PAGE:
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Cuba' Best Cigar Factory

Cuba's Top Export Cigar Factory Is Turning Out the Country's Best Cigars
James Suckling
From the Print Edition:
Demi Moore, Autumn 96

(continued from page 1)

"It's all a question of obtaining the best tobacco, then being as rigorous as possible with your selection of tobacco and finally utilizing the very best rollers," he says. "Our quality control department decides on what we should use, and its decisions are based on incredibly stringent criteria."

Molina, who has more than 300 employees overall, hopes to boost production over the next few years, especially in view of this year's bountiful tobacco harvest in the prime growing regions of the island. "We should make about 6.5 million cigars this year, and if our tobacco crop levels continue to increase, then we should be at about 7.5 million cigars by the end of 1997," he says optimistically. "If we have the raw material, we might even make 8 million cigars in 1998."

Molina claims that his factory not only has an abundance of top rollers, but that it "works the tobacco differently," so even their non-exclusive cigars will be the best possible quality. "We make a selection of the binder by size and shape as well as the wrapper," he says. "The blend [filler] may be the same as at other factories for certain cigars such as Cohiba. We can't differ from that, but we can improve the quality of the wrapper and binder, and that is what we do. Don't forget that the wrapper may account for about 10 percent [of the total tobacco] of a cigar. It doesn't make a difference in the strength of the cigar but it affects the aromas and flavors of a cigar."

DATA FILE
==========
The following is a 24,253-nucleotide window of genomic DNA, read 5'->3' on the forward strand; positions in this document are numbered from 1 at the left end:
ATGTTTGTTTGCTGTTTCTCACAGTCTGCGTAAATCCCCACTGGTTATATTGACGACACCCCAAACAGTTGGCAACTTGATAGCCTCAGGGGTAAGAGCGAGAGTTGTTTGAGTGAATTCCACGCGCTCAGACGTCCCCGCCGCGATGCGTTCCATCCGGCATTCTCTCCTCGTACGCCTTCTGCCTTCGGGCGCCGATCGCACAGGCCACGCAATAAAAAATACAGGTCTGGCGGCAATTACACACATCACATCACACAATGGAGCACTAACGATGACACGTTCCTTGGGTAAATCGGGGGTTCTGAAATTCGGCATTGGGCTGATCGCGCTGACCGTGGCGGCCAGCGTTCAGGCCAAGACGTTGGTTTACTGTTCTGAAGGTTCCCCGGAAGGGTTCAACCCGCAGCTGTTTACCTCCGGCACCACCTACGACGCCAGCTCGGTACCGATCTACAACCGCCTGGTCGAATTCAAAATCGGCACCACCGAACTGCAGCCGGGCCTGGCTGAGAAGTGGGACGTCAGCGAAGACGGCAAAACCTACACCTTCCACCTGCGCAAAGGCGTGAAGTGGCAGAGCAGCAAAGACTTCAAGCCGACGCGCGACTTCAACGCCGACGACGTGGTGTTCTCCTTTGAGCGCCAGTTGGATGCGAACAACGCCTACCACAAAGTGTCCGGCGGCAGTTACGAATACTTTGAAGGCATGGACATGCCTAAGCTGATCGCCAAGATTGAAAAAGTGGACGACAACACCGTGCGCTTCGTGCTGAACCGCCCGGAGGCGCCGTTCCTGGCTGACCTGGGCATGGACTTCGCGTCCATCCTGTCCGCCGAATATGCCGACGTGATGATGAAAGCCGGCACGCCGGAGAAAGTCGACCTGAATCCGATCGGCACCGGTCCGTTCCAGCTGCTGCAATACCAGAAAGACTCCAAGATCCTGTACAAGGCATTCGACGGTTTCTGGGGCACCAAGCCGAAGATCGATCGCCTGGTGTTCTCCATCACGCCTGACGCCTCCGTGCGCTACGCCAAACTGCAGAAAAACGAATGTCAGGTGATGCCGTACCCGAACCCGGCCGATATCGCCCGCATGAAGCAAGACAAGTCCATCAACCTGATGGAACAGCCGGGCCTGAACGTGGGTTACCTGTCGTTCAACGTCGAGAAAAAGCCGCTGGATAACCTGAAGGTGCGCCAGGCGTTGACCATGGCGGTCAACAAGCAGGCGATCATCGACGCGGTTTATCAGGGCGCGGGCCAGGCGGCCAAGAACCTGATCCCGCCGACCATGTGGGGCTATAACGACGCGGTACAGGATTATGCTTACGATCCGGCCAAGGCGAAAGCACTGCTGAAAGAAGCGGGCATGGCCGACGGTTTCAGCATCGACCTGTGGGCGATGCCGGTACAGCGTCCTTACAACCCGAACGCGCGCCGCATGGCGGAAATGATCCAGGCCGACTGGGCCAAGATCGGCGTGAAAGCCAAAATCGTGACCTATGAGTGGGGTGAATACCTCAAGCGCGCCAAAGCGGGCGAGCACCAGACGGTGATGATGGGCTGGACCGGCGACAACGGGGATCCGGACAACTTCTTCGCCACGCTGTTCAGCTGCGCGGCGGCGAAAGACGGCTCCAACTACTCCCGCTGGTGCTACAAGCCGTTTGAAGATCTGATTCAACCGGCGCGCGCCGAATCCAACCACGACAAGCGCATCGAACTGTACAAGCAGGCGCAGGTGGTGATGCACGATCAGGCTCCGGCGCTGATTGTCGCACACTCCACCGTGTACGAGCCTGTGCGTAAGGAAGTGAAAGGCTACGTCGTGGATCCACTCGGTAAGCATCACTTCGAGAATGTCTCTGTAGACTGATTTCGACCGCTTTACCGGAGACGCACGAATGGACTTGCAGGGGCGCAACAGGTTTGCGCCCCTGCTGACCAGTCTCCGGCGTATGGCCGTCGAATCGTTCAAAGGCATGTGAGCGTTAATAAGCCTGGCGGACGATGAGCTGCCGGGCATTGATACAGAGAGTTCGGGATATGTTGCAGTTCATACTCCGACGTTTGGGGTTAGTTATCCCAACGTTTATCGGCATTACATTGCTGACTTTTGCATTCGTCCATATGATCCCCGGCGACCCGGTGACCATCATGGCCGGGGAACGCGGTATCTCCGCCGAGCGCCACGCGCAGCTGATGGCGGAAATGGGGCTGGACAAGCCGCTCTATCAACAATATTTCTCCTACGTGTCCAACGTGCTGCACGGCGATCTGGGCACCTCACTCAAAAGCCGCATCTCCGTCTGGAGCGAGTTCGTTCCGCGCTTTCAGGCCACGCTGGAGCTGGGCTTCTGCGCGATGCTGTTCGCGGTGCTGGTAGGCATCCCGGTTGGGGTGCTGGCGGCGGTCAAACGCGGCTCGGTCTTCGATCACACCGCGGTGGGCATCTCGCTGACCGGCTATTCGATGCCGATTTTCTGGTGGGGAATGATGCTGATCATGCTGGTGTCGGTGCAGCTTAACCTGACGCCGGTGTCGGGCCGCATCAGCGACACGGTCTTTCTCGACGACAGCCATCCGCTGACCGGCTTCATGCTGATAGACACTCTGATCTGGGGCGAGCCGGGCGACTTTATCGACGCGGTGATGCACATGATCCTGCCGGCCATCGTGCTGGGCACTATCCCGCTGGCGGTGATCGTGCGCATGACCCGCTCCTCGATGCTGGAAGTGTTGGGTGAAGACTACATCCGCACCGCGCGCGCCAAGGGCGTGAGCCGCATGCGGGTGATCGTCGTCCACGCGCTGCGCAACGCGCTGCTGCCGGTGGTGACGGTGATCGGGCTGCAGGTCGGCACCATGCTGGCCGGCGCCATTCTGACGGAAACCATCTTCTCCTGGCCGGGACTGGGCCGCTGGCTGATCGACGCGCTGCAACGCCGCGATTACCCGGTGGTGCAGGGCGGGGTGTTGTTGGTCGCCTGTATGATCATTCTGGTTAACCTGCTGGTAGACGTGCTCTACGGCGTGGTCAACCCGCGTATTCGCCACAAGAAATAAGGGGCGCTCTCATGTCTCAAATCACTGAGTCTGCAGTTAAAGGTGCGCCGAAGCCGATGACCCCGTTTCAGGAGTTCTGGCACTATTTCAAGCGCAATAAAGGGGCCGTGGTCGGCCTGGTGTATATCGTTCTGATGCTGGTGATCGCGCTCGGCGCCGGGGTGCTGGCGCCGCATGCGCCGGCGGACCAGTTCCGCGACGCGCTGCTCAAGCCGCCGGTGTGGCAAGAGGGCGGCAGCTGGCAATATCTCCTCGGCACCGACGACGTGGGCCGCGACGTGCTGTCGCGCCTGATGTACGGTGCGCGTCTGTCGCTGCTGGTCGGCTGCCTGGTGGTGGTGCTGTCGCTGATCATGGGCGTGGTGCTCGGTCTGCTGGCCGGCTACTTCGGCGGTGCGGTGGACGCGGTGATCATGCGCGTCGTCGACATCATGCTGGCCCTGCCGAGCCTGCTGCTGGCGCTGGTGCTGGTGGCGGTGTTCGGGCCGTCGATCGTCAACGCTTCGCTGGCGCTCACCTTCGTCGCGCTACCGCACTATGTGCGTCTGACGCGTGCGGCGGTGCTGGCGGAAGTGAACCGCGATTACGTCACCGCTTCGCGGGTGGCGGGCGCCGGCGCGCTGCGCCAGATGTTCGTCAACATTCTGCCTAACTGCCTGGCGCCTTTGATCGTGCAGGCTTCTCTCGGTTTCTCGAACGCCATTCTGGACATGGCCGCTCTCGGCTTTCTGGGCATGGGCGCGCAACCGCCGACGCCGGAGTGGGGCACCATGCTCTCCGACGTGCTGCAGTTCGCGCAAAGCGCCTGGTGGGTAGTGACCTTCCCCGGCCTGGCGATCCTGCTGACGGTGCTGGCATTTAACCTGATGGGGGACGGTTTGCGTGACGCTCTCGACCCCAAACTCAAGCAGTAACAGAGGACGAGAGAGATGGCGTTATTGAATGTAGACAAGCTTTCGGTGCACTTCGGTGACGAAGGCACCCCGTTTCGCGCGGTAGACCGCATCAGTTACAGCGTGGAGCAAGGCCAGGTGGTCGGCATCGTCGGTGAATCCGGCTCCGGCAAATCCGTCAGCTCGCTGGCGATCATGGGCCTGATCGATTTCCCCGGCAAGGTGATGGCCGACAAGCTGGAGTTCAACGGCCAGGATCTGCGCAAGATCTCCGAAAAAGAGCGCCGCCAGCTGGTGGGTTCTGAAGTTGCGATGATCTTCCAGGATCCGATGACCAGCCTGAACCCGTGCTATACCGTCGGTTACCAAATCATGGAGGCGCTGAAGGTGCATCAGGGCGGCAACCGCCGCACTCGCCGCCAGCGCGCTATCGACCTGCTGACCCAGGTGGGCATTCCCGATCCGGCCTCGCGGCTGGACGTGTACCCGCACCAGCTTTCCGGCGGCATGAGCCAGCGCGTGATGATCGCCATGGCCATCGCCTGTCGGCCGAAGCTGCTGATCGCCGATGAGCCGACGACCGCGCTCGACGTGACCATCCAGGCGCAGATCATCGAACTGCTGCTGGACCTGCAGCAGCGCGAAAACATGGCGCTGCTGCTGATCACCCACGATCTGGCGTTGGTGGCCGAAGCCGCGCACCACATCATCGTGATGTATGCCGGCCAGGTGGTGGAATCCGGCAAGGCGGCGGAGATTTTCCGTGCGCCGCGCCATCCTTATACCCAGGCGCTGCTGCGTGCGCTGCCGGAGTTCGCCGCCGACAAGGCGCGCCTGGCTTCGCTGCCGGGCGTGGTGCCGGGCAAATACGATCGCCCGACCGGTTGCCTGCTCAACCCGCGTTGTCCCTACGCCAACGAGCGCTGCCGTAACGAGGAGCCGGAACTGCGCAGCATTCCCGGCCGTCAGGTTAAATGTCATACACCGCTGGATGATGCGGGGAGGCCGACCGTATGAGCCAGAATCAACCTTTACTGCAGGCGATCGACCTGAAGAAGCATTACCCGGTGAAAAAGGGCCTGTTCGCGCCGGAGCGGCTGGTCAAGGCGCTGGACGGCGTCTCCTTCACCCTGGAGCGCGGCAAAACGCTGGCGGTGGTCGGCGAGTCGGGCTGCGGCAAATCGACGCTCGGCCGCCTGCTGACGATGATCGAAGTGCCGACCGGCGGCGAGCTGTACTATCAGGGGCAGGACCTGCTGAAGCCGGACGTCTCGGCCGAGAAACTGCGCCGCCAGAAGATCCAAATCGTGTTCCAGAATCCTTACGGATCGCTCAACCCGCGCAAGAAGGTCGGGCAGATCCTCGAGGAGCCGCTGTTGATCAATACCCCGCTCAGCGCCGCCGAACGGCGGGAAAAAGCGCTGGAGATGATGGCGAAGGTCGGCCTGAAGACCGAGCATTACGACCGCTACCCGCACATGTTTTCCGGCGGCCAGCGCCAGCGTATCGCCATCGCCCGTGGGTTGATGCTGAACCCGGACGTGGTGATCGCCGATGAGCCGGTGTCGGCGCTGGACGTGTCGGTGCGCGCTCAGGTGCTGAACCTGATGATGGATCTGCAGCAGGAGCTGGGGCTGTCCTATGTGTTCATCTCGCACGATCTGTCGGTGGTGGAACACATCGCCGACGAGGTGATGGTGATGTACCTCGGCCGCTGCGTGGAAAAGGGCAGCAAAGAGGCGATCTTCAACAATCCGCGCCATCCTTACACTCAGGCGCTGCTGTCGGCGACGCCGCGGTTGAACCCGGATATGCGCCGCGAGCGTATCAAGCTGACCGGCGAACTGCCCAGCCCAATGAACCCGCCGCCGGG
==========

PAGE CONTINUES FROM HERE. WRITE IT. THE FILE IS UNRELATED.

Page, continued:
José Martí has a long tradition of fine-tuning its wrappers and binders. Even before the Revolution, the factory always tried to age and select its tobacco to obtain the best possible quality. Some of the old cedar-lined aging rooms are still in use. "We always spent a lot of time selecting and aging our tobacco," says Benjamin Menendez, now senior vice president of premium special projects for Connecticut-based General Cigar, which produces cigars in the Dominican Republic and Jamaica. Menendez's family owned and operated H. Upmann until just after the Revolution, when they fled Cuba. "We used to devote a large part of the ground floor to aging and fermenting wrappers, binders and filler," he recalls. "This gave us the best quality tobacco possible."

Adds Molina: "It is a long tradition. Tobacco needs the aging. I have been in the tobacco business for a long time, and I understand that certain traditions must be maintained. Why change things if they already work very well?"

Nonetheless, the H. Upmann/José Martí factory is a relative newcomer to the Havana cigar scene; the Menendez family established the building as a cigar factory in 1944, while most of the other key factories were created during the last century. But legends can be quickly made in cigars, especially under the able hands of a great tobacco family such as the Menendezes and now Benito Molina.

Molina doesn't like to openly boast about the quality of the cigars of his factory. However, he's more than happy to point out other aficionados' enthusiasm for José Martí. "Who am I to say that I have the best factory in Havana?" he says with a giant grin and a smoldering cigar pinched between his teeth. "All I can say is that this year's two recipients of the Habanos Man of the Year award [Pedro Perez, former head of Tabacalera S.A., Spain's tobacco monopoly, and Marvin Shanken, editor and publisher of Cigar Aficionado] chose José Martí as their preferred factory. They both receive a box of cigars from here every year for the rest of their lives. Our cigars have to be the very best quality."


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